Monthly Archives: December 2015


There are many reasons I wish I didn’t have bipolar disorder. There are many reasons I wish I weren’t an addict. None of them compare to the gut-wrenching regret about how these conditions affect my legacy to my daughter.

No matter how hard I tried to minimize the effects back when I was using painkillers, no matter how hard I tried to keep my mental issues from overcoming the good things in our relationship, it all had an impact. Today, there have been many improvements and I’m able to do a lot for her that wasn’t possible before.

However, some things don’t change. This incredible young woman still got issued a breathtakingly imperfect mother, and that’s not going to change. She sees me struggle with the large problems and the trivial ones. She sees me be inconsistent with self-care and the tasks of daily life; she sees me go through times of being weepy or rocking back and forth with anxiety or staring at the wall with a flat affect.

I try, as always, to strike a balance between honesty and appropriateness. I have enough observing ego to know when I’m in an episode, and we are matter-of-fact about them and the truth that they will pass.

I do not make a habit of beating myself up about these things, and I know I am passing on some important good messages to her. She sees me fail–but she always sees me try again. She sees me struggle with the impulses of my addictions–but she always sees me work humbly on my recovery. She sees me be sad–but she always, in an hour or day or week, witnesses me hauling myself up with the sheer power of imagination and metaphor. She sees me be down on myself–but she always sees me come back to a place of love and acceptance.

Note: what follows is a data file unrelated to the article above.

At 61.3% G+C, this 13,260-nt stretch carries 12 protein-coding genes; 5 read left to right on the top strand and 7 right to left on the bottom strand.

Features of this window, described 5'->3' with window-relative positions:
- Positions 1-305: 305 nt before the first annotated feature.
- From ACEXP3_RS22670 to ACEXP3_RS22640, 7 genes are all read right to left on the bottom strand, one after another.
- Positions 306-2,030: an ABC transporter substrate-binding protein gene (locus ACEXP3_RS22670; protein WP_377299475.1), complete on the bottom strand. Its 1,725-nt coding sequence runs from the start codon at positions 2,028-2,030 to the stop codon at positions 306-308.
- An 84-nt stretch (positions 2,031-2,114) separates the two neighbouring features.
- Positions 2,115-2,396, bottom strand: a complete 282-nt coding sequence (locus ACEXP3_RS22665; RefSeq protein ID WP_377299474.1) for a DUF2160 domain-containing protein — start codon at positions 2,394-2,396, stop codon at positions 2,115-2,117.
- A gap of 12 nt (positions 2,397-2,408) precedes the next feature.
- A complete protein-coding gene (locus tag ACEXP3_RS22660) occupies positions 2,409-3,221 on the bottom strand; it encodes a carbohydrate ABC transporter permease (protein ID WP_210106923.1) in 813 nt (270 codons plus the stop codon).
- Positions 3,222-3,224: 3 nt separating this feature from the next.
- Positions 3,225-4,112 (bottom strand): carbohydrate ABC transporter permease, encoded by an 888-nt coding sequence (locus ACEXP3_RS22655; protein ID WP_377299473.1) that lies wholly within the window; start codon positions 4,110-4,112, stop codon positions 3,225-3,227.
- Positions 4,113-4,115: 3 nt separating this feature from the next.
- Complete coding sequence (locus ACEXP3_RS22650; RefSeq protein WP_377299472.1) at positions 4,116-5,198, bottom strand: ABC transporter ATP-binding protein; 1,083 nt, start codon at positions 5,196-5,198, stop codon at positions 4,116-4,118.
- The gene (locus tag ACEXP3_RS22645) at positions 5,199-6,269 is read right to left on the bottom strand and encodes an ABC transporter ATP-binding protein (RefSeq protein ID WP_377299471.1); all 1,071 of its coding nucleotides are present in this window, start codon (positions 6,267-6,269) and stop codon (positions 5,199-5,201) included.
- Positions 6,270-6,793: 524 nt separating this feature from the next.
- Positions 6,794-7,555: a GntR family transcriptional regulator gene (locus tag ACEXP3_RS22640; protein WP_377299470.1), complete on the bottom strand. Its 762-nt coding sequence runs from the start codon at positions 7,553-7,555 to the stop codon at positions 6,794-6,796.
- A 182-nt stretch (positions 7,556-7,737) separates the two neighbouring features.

I’m teaching her that we fail, and the world doesn’t come to an end. I’m teaching her that there’s a way back from the dark places. I’m modeling humility, and perseverance, and the willingness to keep trying. I know this–but, like any parent, I want to be better. As a mother, as an addict in recovery, as a person who lives with mental health issues, I want to be a message of hope strong enough to accompany her through anything. I want her to see me fucking win.

I want to be an ever-present, shining beacon. I’m not.

I am a lighthouse.

I shine, and sometimes go dark, and shine again.

Do you know why lighthouses shine intermittently? It’s to help them stand out from stars, or airplanes, or lights from the shore. They catch the eye because of their changes.

I have no intention of taking this metaphor to the point of concluding that my daughter has a special snowflake of a mother whose light is actually better or more guiding than the steadier ones. I’m simply using this image to comfort myself, because it’s what I do.

Perhaps I can use the image to help me accept the truth more, and give myself permission to shine brightly when I shine. Does the lighthouse apologize for the dark period each time its light returns? What a waste of time and brilliance that would be!

About a Brick

I brought a brick home the other day. The women’s recovery event I attended had two bricks as part of the centerpiece at each table, and two women at each table were randomly chosen to keep the bricks. Some didn’t want them, and gave them to another person. Not me. I was thrilled to get it.